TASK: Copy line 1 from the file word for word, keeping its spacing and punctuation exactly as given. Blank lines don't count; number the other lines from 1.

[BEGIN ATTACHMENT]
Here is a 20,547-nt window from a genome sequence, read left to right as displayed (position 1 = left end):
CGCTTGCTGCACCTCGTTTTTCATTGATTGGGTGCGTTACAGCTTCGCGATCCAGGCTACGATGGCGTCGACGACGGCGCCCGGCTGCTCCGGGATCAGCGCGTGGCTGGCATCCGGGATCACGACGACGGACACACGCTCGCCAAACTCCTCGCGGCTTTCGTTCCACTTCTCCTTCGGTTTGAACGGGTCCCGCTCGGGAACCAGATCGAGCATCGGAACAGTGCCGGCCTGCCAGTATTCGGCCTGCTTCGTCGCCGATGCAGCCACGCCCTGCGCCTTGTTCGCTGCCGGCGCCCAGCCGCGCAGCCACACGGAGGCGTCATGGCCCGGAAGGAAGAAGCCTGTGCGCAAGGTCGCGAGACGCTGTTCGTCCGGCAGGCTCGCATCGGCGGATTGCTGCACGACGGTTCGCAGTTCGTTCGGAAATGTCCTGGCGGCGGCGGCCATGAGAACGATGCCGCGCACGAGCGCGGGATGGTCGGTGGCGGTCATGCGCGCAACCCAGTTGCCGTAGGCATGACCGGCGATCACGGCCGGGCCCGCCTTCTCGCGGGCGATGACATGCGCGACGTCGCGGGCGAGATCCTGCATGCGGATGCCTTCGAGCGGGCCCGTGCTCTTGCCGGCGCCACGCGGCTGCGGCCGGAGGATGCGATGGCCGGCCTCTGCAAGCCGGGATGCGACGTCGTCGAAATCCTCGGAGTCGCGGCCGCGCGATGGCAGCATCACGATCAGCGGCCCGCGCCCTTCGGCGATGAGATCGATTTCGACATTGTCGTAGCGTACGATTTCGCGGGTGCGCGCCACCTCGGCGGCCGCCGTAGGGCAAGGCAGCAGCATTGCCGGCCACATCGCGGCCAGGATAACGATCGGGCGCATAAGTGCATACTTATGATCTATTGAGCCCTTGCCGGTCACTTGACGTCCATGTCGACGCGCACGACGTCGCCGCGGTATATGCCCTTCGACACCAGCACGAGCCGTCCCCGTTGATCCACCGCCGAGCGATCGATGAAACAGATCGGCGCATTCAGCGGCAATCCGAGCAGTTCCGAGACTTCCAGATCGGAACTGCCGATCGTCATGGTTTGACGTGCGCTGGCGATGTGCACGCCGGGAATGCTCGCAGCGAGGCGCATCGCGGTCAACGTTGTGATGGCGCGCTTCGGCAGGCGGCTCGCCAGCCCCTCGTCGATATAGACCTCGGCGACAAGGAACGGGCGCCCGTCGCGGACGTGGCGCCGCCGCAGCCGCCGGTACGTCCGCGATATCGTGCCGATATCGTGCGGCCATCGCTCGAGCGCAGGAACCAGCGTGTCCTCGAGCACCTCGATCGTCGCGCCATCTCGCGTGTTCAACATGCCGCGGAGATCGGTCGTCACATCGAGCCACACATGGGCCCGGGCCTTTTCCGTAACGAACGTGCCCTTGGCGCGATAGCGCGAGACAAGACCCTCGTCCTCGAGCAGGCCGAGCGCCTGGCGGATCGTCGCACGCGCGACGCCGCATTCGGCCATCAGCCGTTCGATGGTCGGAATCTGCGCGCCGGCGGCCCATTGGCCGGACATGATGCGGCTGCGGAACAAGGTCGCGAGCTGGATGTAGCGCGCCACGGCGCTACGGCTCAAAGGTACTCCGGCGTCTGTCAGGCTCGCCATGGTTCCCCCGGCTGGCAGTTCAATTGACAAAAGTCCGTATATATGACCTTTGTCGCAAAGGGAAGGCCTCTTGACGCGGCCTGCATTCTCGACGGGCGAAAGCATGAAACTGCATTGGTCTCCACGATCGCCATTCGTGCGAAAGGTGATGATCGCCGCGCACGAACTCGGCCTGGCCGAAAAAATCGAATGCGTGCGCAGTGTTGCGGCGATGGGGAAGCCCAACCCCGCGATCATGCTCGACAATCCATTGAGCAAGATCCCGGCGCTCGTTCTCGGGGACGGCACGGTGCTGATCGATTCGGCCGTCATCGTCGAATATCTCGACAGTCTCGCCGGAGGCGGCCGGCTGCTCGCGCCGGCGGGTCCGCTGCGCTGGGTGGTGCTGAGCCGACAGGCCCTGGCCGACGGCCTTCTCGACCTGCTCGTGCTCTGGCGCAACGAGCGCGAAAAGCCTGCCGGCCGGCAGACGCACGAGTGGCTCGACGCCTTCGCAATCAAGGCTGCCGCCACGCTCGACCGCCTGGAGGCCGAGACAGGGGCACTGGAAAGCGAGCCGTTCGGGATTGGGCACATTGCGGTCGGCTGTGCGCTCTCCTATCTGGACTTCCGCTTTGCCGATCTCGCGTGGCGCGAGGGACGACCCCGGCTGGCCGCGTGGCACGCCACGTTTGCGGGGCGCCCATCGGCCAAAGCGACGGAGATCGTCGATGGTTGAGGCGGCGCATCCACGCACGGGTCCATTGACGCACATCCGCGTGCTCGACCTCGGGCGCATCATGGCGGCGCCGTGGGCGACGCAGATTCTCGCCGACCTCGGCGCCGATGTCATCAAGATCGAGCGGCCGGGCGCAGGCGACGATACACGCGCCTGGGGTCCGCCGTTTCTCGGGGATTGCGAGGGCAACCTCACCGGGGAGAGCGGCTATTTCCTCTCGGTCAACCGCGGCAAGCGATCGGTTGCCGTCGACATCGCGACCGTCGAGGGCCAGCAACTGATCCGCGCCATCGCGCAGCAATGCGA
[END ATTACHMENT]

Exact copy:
Here is a 20,547-nt window from a genome sequence, read left to right as displayed (position 1 = left end):